The New Republic Staff

Escalation?
January 12, 2007

There's been plenty of speculation lately that the White House is gearing up for some sort of military confrontation with Iran. First there was his speech two nights ago, in which Bush talked about "addressing Iran and Syria" with a rather menacing undertone. Then the U.S. military raided an Iranian liaison office in the Kurdish city of Irbil and took a couple of Iranians captive--a move roundly denounced by the Kurdish regional government.

Romney's Hypocritical Web
January 12, 2007

It'll be fun to watch Mitt Romney try to wriggle free from the web of contradictions he has crafted in such a short political career. He has not even announced his presidential campaign yet, but a press release issued today shows just how difficult Romney's journey will be.

Furrows In The Water
January 11, 2007

by David A. BellThe decision to escalate in Iraq reminds me of a series of letters I read a few years ago in the French military archives, from the French commanding general in Pamplona, Spain, in the years 1810-11. All right, it may not seem like an exactly obvious connection. But the war fought in Spain against Napoleon between 1808 and 1814 was a classic case of insurgency, seen by many historians as the first great modern example of the phenomenon. In fact, the word "guerrilla" was first popularized during the conflict (it comes from the Spanish for "little war").

The Presidential Plan
January 11, 2007

by Richard SternLast night, standing in front of bookcases (History), wearing a dark blue suit (Seriousness) and a light blue tie (Hope), a handkerchief barely visible in a breast pocket (Limited Hope), President Bush spoke soberly, without a single one of his tragic, self-betraying smirks, for twenty minutes about his "new" strategy for "winning" the war in Iraq.

Trouble For The Carter Center
January 11, 2007

The Carter Center sinks. No, I didn't say that the Carter Center stinks--although it does. The whole enterprise is now an embarrassment, not least to Emory University.

More On Presidential Libraries
January 11, 2007

Yesterday, I posted on The Spine a comment on presidential libraries and how they were being insanely planted on both coasts and everyplace in between. This touched a response from Paul Kennedy, the distinguished scholar and J. Richardson Dilworth Professor of History at Yale University. Many of you know his provocative and popular book, The Rise and Fall of the Great Powers. Among his other 12 volumes are close studies of Anglo-German hostilities and the naval mastery of the Brits. Anyway and not surprisingly, Kennedy has had his experiences with presidential libraries.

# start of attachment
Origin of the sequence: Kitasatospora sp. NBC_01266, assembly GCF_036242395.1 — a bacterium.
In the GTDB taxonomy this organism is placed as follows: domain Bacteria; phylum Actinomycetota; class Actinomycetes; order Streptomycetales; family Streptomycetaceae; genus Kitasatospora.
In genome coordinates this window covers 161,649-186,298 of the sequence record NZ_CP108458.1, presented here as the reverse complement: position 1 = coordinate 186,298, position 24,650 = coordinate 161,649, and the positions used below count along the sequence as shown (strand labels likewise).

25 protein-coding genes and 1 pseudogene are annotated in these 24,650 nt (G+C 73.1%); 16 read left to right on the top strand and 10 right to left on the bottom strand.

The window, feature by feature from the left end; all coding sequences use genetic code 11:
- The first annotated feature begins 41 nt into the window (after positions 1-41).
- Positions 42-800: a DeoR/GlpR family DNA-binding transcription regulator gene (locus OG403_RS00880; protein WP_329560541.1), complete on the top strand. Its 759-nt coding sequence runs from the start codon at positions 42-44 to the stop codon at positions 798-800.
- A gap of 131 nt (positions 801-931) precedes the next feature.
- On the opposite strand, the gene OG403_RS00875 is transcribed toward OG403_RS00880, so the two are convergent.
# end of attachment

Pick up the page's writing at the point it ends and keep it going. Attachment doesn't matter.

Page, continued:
Yet Another Peace Conference
January 11, 2007

Actually, I didn't know there was a Middle East peace conference taking place in Madrid. But at least three has-beens sent greetings: Mikhail Gorbachev, James Baker and Bill Clinton, who looks back at the Oslo festival on the White House lawn in 1993 as something of a triumph. What it was, of course, was a sham that kept the peace process breathing until it blew up in Clinton's face at Camp David in the fall of 2000. No, Arafat would not accept basically everything he had asked for. Who knows what animates Gorbachev? Maybe he hopes just to be remembered. He won't be.

Joe Liberman's Neverending Quest To Hit Rock Bottom
January 11, 2007

"We need to cut through the confusion. Bringing security to Baghdad--the essential precondition for political compromise, national reconciliation and economic development--is possible only with a surge of at least 30,000 combat troops lasting 18 months or so.

Blind Hope As Strategy
January 11, 2007

From today's NYT: [Bush] put it far more bluntly when leaders of Congress visited the White House earlier on Wednesday. "I said to Maliki this has to work or you're out," the president told the Congressional leaders, according to two officials who were in the room. Pressed on why he thought this strategy would succeed where previous efforts had failed, Mr. Bush shot back: "Because it has to." [Emphasis added.] That seems to be the underlying rationale to Bush's plan.

Make Way For Prince Sali
January 11, 2007

It's hilarious that new Idaho Republican Representative Bill Sali appears to be the brightest young thing now emerging from the Republican freshman class, given that, during his campaign, his own Idaho Republican colleagues called him him "incompetent" and an "embarrassment," and complained that he didn't have "one ounce of empathy in his whole fricking body." But upon arriving in Washington, Sali was elected president of his freshman class, allowed to attend a prestigious pre-Way Forward meeting with Bush, and selected to give a floor speech during yesterday's House debate on the minimum-wag

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